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Anke and I are building our next boat, and writing about it at ABargeInTheMaking.blogspot.com. Access to the net comes and goes, so I'll be writing in fits and spurts.

Please feel free to browse the archives, leave comments where you will and write, and I'll respond as I can.

Fair winds!

Dave and Anke
triloboats swirl gmail daughter com

Sunday, December 22, 2013

Box Barge Displacement: Archimedes 101

Plimsoll Lines from the Wider World of Displacement
 Box Barge Displacement: Archimedes 101

Story goes that, as Archimedes eased himself into his bath, the water he displaced ran over the edges and onto the floor. 

Nothing but a mess, for most of us, but Archimedes made a sudden connection; he knew, of course, that the volume of water he displaced was equal to his own, immersed volume. But what was not so obvious; The weight of the water he displaced must equal the weight of his entire self... specs, toupe, false teeth and all!

He got so excited by his discovery that he ran down the streets of Syracuse, buck-nekkid, shouting Eureka!!! Must have been somethin'... we're still talking about it 2000+ years later!

The actual Archimedes principle goes on to state that the floaty force acting on a floating object is equal to the weight of the displaced fluid.

So why do we care?

Well, we live aboard floaty objects. We want to know how much they can carry; how deep their hulls reach into the water; how much freeboard will stick out; how much it will settle if we move our anvil collection aboard; how much sail it takes to drive them; how they will float on their sides or upside-down. These and many other questions are informed by calculating displacement.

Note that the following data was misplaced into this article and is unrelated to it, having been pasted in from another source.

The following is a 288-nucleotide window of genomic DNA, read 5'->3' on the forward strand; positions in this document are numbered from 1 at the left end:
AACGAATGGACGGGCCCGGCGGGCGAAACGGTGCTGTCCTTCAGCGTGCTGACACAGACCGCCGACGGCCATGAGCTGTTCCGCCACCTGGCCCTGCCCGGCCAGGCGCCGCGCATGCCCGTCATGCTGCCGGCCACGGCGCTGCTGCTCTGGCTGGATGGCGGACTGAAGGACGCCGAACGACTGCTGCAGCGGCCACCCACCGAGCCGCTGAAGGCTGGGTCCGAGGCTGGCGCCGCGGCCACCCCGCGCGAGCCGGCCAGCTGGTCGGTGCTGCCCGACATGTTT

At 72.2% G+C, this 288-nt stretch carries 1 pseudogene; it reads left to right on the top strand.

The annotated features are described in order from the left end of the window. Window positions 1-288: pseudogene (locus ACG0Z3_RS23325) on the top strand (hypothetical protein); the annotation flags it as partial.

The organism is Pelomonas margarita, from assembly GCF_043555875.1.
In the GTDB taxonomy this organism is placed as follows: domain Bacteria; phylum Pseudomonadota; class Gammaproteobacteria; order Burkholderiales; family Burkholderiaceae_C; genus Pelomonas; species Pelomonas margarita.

It involves a wee bit of math (Eeeeek!), but don't be frightened!!  Curvy Dogs require elaborate calculus, but we - box bargers - need only simple 'rithmetic. [Niener!]


The gist is that we want to convert our underwater (immersed) shape into a simple slab, whose volume is easy to work out. Being square sectioned (slab-sided), and rectilinear in plan view, box barges are already half-way there! One cheap trick is all we need.

Here's a walk through: 


Cheap Trick is close enough for Jazz... 
What we're doing, here, is combining the two wedgy slices at the ends into a single slablet, and adding that to the middle slab over the deadflat. We don't really need to flip one, as seen in step three... it's enough to understand that this is, in effect what we're about.

NOTE: Due to plywood standard dimensions, TriloBoat math is a snap in the Imperial System (feet, inches, eighths and pounds). The following can be done in Metric, but sadly, generates funny numbers and mistakes. So we console ourselves with a pint and work in the yoke of vanished Empire.

A, B and C are all linear distances between points along the waterline. Beam, Draft and Total are dimensional distances (at right angles to one another). When we multiply these together, we end up with Volume in cubic feet (ft3).